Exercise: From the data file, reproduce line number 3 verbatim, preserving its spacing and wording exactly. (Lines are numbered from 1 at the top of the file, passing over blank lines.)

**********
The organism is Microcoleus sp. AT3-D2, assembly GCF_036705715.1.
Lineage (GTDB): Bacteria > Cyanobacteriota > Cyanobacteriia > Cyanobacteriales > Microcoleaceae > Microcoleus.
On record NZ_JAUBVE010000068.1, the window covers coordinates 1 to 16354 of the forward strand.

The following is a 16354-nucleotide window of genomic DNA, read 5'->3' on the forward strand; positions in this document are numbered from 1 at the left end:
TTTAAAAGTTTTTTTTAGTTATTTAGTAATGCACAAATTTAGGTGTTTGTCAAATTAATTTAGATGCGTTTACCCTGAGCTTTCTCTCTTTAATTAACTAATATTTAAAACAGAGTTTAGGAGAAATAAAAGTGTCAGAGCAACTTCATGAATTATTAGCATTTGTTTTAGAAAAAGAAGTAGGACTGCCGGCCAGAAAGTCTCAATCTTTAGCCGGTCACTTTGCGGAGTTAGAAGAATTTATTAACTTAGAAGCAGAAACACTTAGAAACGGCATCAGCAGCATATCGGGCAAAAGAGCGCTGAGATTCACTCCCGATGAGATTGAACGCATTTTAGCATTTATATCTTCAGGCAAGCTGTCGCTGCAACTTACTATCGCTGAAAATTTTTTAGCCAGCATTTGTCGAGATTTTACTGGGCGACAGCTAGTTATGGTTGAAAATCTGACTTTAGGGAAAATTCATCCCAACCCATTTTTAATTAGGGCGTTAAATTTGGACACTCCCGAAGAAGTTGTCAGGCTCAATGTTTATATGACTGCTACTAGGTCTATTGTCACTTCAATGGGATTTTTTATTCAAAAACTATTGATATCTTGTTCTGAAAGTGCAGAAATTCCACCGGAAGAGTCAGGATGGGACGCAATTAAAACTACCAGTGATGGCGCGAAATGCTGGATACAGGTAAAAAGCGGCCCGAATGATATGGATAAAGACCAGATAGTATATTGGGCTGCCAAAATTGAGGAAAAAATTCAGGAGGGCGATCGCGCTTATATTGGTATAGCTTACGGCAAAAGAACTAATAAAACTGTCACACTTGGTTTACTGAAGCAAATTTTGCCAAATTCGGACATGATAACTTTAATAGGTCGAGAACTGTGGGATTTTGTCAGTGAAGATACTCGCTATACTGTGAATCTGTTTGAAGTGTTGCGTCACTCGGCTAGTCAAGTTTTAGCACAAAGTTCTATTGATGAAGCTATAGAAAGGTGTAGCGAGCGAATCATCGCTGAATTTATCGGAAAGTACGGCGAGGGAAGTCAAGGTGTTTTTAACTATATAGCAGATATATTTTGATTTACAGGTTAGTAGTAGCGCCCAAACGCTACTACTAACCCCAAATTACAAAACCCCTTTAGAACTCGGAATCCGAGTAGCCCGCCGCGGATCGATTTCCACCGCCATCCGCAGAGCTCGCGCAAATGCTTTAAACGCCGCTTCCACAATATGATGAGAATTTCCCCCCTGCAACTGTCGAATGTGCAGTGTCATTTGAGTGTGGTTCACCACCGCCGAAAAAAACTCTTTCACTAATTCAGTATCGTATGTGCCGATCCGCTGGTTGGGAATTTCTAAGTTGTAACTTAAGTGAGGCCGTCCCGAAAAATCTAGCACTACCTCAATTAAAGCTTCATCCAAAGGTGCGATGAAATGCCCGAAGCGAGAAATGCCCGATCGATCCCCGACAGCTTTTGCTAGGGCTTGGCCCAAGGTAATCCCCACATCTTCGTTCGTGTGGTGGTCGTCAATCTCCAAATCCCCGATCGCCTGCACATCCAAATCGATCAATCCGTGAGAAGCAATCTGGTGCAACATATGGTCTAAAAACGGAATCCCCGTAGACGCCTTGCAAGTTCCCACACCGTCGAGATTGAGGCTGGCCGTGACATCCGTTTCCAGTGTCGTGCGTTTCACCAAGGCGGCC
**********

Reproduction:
On record NZ_JAUBVE010000068.1, the window covers coordinates 1 to 16354 of the forward strand.